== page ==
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Preciaheart Shinee

on 12 April 2013

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Singapore's History
(13th to 14th Century) TEMASEK! Year 1351 CE was when Temasek was set, a time
when the power and wealth of Temasek as a trading port was well-known and envied widely. It was even to the extent that Singapura was attacked by the Majapahit empire. However, Singaporeans have displayed little or even no interest towards this amazing history that Singapore once had, coming as a surprise. There is the misconception that Singapore had only existed as a small and unworthy small fishing village before the British East India Company specially chose the island to develop into a trading port in 1819. SangUtama? Ever heard of Munshi Abdullah? Munshi Abdullah, a famous Malay teacher and interpreter for Raffles, shared this interesting account of the founding of Singapore by Sang Utama. Singapura was founded by the Prince from Pelambang, which is also Sumatra. On his way to the island, a violent storm broke out and heeding one of the boatmen’s advice, Sang Utama threw his crown overboard. Only then did the storm subside. After spotting a creature that looked like a lion on the island, he named Temasek Singapura or Lion City. Singapore became a thriving trading centre under Sang Utama as many foreign traders came. The Javanese were jealous of the wealth and power and attacked Singapura. Temasek? Have you ever wondered what Singapore was like as a trading port in 13th and 14th century? Or maybe questioned yourself whether there even was a Singapore before 1819? You may have heard that Singapore used to be called Temasek and the story of how the name ‘Singapura’ came about. The Sejarah Melayu, also known as the Malay Annals, tells the story of how Sang Utama, a ruler of Palembang in Sumatra, founded a settlement in Temasek. But how would we know if this source is factual or accurate?
We will have to take into account the:
-written evidence
-archaeological evidence
-pictorial evidence. SEJARAH MELAYU How do historians find out the existence of pre-1819 Singapore? Written sources
-The Sejarah Melayu
-Chinese Records (Wang Dayuan's accounts)

Visual evidence
-Old maps

-Old coins
-Pottery fragments
-The Singapore Stone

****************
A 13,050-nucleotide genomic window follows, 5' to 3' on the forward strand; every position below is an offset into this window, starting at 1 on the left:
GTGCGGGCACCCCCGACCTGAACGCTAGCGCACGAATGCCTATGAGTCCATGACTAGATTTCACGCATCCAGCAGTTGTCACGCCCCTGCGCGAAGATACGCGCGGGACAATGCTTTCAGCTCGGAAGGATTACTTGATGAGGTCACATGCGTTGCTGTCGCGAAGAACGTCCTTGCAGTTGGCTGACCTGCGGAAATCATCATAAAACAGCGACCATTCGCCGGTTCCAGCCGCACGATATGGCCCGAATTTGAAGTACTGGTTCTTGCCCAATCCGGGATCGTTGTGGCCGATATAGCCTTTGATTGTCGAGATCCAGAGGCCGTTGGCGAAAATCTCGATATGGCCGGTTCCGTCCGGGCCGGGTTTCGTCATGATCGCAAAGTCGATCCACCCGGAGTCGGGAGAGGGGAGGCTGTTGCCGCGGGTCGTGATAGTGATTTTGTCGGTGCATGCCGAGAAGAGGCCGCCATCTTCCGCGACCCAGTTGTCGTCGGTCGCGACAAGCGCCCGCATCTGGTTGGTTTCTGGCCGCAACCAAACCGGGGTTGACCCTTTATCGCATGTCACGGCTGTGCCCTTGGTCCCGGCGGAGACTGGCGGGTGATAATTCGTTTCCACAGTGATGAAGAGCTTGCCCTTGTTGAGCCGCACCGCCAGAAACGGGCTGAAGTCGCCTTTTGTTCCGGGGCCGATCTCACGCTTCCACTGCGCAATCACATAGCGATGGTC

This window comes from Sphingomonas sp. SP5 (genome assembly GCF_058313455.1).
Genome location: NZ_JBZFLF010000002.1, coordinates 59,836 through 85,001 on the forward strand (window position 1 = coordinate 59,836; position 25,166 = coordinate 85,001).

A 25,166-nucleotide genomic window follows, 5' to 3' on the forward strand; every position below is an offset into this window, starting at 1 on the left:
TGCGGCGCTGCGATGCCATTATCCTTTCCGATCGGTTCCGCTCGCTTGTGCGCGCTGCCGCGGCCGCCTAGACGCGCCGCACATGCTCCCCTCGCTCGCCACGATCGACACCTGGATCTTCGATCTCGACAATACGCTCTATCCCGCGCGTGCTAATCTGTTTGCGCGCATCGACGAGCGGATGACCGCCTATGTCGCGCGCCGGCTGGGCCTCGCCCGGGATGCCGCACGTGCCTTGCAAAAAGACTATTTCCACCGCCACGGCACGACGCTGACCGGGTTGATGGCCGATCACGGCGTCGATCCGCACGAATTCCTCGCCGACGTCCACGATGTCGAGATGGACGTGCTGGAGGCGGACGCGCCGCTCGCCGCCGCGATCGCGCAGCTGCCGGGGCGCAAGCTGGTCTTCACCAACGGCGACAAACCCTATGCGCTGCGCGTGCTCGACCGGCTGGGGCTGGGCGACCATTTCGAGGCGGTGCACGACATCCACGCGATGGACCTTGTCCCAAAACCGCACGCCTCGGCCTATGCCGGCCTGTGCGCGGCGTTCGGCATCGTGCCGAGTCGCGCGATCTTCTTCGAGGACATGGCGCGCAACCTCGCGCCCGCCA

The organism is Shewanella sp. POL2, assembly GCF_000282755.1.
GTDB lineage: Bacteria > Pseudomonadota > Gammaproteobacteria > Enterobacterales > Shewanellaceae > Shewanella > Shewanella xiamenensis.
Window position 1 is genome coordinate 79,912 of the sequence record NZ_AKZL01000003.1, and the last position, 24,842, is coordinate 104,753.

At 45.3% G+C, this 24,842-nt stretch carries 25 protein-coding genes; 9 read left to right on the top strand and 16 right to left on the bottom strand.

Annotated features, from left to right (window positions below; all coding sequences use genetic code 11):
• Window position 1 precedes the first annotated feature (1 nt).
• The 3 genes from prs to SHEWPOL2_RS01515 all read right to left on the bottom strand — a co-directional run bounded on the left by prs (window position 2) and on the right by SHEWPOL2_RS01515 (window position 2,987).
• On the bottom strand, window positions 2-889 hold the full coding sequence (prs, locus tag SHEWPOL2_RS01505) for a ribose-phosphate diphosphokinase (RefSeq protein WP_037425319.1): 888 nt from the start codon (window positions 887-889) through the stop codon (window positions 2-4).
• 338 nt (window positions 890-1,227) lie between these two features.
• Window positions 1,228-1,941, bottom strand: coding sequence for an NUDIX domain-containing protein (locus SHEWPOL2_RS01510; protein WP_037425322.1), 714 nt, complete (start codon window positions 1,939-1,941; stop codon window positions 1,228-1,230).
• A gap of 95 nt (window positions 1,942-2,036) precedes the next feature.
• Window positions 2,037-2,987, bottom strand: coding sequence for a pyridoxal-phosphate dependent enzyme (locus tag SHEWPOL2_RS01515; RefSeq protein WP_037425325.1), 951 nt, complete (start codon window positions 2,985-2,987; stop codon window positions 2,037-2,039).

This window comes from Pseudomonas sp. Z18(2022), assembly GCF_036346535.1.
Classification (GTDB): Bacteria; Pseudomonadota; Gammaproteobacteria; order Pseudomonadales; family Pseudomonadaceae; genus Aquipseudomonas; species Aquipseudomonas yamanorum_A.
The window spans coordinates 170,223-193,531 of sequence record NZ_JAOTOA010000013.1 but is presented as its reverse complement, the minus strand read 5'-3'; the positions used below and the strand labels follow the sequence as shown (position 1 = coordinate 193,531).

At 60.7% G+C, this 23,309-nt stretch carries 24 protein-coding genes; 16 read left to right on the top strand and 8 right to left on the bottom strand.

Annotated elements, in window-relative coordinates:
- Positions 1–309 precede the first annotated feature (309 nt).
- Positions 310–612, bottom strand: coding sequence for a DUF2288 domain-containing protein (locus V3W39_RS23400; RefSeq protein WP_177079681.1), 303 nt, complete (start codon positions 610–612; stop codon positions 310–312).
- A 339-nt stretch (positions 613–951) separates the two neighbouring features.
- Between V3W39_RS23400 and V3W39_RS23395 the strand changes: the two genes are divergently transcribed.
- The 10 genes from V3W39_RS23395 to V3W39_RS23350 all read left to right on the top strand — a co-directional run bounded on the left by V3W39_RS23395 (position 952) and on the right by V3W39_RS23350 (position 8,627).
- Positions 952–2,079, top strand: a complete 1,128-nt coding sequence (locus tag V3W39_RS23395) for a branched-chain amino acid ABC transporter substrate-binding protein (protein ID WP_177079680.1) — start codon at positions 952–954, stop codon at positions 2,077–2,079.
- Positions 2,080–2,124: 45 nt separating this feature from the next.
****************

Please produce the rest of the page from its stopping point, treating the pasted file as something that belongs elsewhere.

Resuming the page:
-Tombstones The Sejarah Melayu, also known as The Malay Annals, is a semi-legendary account of life in the 13th to 14th century. It was, however, written in the 16th to 17th century. The text was compiled by different people at various times. There are about 30 versions of the text. Singapore used to be called Temasek, meaning sea port or sea town. Sang Utama, a ruler from Sumatra, was the one who founded Singapore but renamed Temasek Singapura, meaning Lion City, after spotting a creature that resembled a lion on the island. This was written in the Sejarah Melayu. Sang Utama and his descendants led Singapura wisely and turned her into a successful and thriving trading centre. It also tells us that Singapura’s prosperity was a source of envy to its more powerful neighbouring kingdom, the Majapahit empire in Java. This caused war to ensue. Thus, the wall of the fort stretched from the sea to the wall called Bukit Larangan, now known as Fort Canning Hill. SEJARAH MELAYU This following passage was extracted from the Sejarah Melayu: Singapura became a great city, to which foreigners arrived in great numbers so that the fame of the city and its greatness spread throughout the world. Batara, the ruler of the Majapahit Kingdom heard that Singapore was a great city. He ordered his war-chiefs to have a fleet made ready for an attack on Singapura. A great battle started. Many were killed and the ground flowed with blood but in the end, the local forces succeeded in driving the Javanese away. HOWEVER! Some historians doubt that the great trading city of Singapore as recorded in the Sejarah Melayu was real and not a legend. Was Singapore really a bustling trading port connected to the other parts of Southeast Asia or was it a sleepy, isolated and insignificant island? The only settlers Raffles found when he landed on its shores were a small group of farmers and fishermen. There was also an inhabited hill known as Bukit Larangan which stands for ‘The Forbidden Hill’. (Description of the Barbarians of the Isles) DAO YI ZHI LUE Another travel account is ‘Daoyi Zhi Lue’ which is also ‘Description of the Barbarians of the Isles’. This book was written by Wang Dayuan who visited Singapore during the 14th century. The eyewitness description of Wang Dayuan in his book enables us to conduct more in depth research on whether Singapore really was a successful trading port in the past. Here’s what he wrote about early Singapore: The list of products exported by Temasek compromised hornbill casques, the large beak of a tropical bird, of very fine quality, as well as lakawood and cotton of moderate quality. While the range is rather limited when compared to the products available at the Malay Peninsula, the quality and type of products were certainly unique. What was significant was the outstanding quality of the hornbill casques, which were not available anywhere else in the Malay Peninsula and Sumatra. He also said that Temasik has become a great and famous place visited by large number of foreigners. There were some Chinese settlers in Temasik. Traders feared to come to this place. Pirates were lurking to raid the Chinese junks. According to Wang Dayuan’s description of Singapura, Chinese traders brought valuable goods to sell. Singapura was a bustling trading centre in the 1330s and 1340s. Temasek was exotic, famous and was frequently visited by traders and Chinese settlers. Traders were afraid to come due to piracy. This Chinese written source supports the description in the Sejarah Melayu that Temasek was a prosperous trading centre. Written sources also support this hypothesis as Wang Da Yuan’s records agree with the Sejarah Melayu that Singapore used to be a trading port. However, the written sources for the history of Singapore are scanty and ambiguous, thus there is a lack of confirmation. There is even room for debate for whether Temasek and Singapore refer to the same place. This is because with the lack of technology and development in the past, we can’t even be sure whether the mapping of Singapura was accurate. My Hypothesis: Singapore was a trading port. ARCHAEOLOGICAL EVIDENCE To find out if Singapore really was a vibrant trading city as early as the 14th century, we can make good use of artefacts found in the archaeological sites in Singapore as evidence. Archaeologists have unearthed fragments of blue-and-white Chinese porcelain of the Yuan Dynasty (1279-1368) and the Ming dynasty (1368-1644). Other objects such as a compass, wine cups and coins from China and Sri Lanka were found. 15th century Thai and Vietnamese porcelain were also unearthed. Such excavations in Fort Canning testify and provide evidence that Singapore was a port of some importance in the 14th century, used for transactions between the Malays and Chinese, a city that became wealthy by serving as an important port of call for richly laden trade ships plying the pirate-infested waters of the Malacca Straits region. Up till today, more than 30,000 pieces of artefacts have been recovered at the Fort Canning archaeological site. Although the artefacts consist mainly of shards, they play great importance in helping us find out whether Singapore really was a successful and wealthy trading port back in the 14th century. Ancient gold ornaments such as an armlet and golden rings of the Majapahit style were discovered at Fort Canning. The jewellery could be dated to the Majapahit period in the middle of the 14th century. Although there are many archaeological sites in Singapore, such as Fort Canning, the Parliament House and Empress Place, Fort Canning is believed to be the first excavation site in Singapore. A number of precious finds include glass beads, and the 13th and 14th century green celadon and blue and white porcelain fragments were recovered. Dr. John Miksic who was involved in the digging commented: We have found fragments everywhere, extending right over to the northern side of the hill. We dug eight pits, covering a total area of 44 square metres. We have also come across traces of a moat, built many years ago, a wooden bridge and a staircase which looks as if it could have been built in the 20th century. The fact that the porcelain is in fragments indicates that the items were not buried, but had been used in that area. FORT CANNING From all the artefacts discovered at Fort Canning, I was able to infer that the Fort Canning area probably was an important place - possibly a palace of kings and the nobles. This gives historians and archaeologists a clue and they can further their research in this area. It also tells us that Temasek’s successful trading port could have been controlled by the kings and nobles at Fort Canning. FORT CANNING THE SINGAPORE STONE Another artefact is The Singapore Stone. The Singapore Stone was a sandstone monolith with 50 lines of ancient inscriptions. It was found at the mouth of the Singapore River in 1819, soon after the arrival of the British in an attempt to extend Fort Fullerton to enable it to better guard the harbor and warehouses along the Singapore River. It measures 3 metres high and wide. Legends abound about the meaning of the inscriptions and its very existence. Dating back to the 12th or 13th century, these writings show that people of those days could already read and write but in a different language from us today. The Sejarah Melayu tells how Badang, a very strong man, planted the gigantic Singapore Stone at the mouth of the Singapore River. Until today, no one has the ability to decipher or make sense of the writing. Recent theories suggest that the inscription is either in Old Javanese or in Sanskrit. It is likely that the person who commissioned the inscription was Sumatran. there is no evidence to prove this and it is merely a theory. Even though the writing remains a mystery, the stone itself is a useful artefact. This is because it tells us that the history of Singapore goes back a long way and has had a long history. The writing suggests that Singapore existed as a settlement in the past. If Singapore existed as a settlement, we can infer that Singapore was a trading port with people living in Singapore. Since there is evidence of civillization, we can tell that there was human activity. The slab was blown up in 1843 to clear and widen the passageway at the river mouth to make space for a fort and the quarters of its commander. Various fragments of the stone were removed from Singapore and the remaining piece of the Singapore Stone can be found in the National Museum of Singapore. It was designated by the museum as one of 11 "national treasures" in January 2006, and by the National Heritage Board as one of the top 12 artefacts held in the collections of its museums. HOWEVER, HOWEVER, how can we prove if this part about Parameswara is fiction or fact? When you visit Fort Canning today, you will notice a Keramat. No one knows for sure who was buried in this shrine. But it is believed to be the resting place of Iskandar Shah, a ruler of Temasek in the 14th century. However, there were different views of who was buried in the Keramat. DISAGREEMENT IN VIEWS Historians tend to look at things from different perspectives so we still have insufficient evidence to support who is the one buried in the keramat. However, the fact that Iskandar Shah could have ran the trading port with the other officials once again supports my hypothesis-Singapore was a trading port in the 13th and 14th century. After cross-referencing different sources of evidence, such as the Serjarah Melayu, artefacts and Wang Dayuan’s written account, I can conclude that the 14th century Singapore was a busy trading city and was visited by foreign traders from China, Sri Lanka and around Southeast Asia such as Vietnam and Thailand. It was usually a trans-shipment point between different ecological regions like China and India. I can also be aware that there was a place called Temasek as the Sejarah Melayu refered to a place as Temasek and Wang Da Yuan also called the place Dan Ma Xi (Temasek). We can also infer that the Fort Canning area probably was an important place - possibly palace of king and the nobles-due to the great amount of artefacts discovered there. These people could be the ones in charge of Temasek’s trading port. CONCLUSION The message I wish to send across is that history is alive and exciting. The lessons we learn from history can help us avoid the mistakes of the past, think of ways to overcome obstacles and plan the future wisely. BIBLIOGRAPHY Agreeing with the Sejarah Melayu, I feel that Singapore was indeed a successful trading port. This is because the Sejarah Melayu stresses the fact the Singapore was a trading port with great power. WHAT I THINK: WHAT I FEEL ABOUT THE SINGAPORE STONE: I feel that although up till today, nobody is still able to decipher the writings on the stone, but it is still a very crucial and important archaeological evidence. Even though we are unable to tell what was written on the stone, it tells us that Singapore has had a long hisotry, which supports my hypothesis that Singapore was already a trading port back in the 13th and 14th century. http://lynchmenow.wordpress.com/2012/07/10/fort-canning/, 9 April 2013 http://en.wikipedia.org/wiki/Singapore_Stone, 7 April 2013 http://www.dsphotographic.com/g2/singapore/fortCanningPark/Fort+Canning+Park+-+002.jpg.html, 7 April 2013 http://commons.wikimedia.org/wiki/File:The_Gate_of_Fort_Canning_2,_Fort_Canning_Hill,_Nov_05.JPG, 7 April 2013 http://commons.wikimedia.org/wiki/File:JavaneseGoldOrnaments-14C NationalMuseumofSingapore-20090712.jpg, 7 April 2013 http://zh.wikipedia.org/wiki/File:Dao_Yi_Zhi_Lue.jpg, 5 April 2013 http://www.worldoftemasek.com/index.php/article/history, 3 April 2013 ONE OF THE ARTEFACTS FOUND: Panpac Education Private Limited (2007), Singapore: From Settlement to Nation, Pre-1819 to 1971, Singapore: EPB Pan Pacific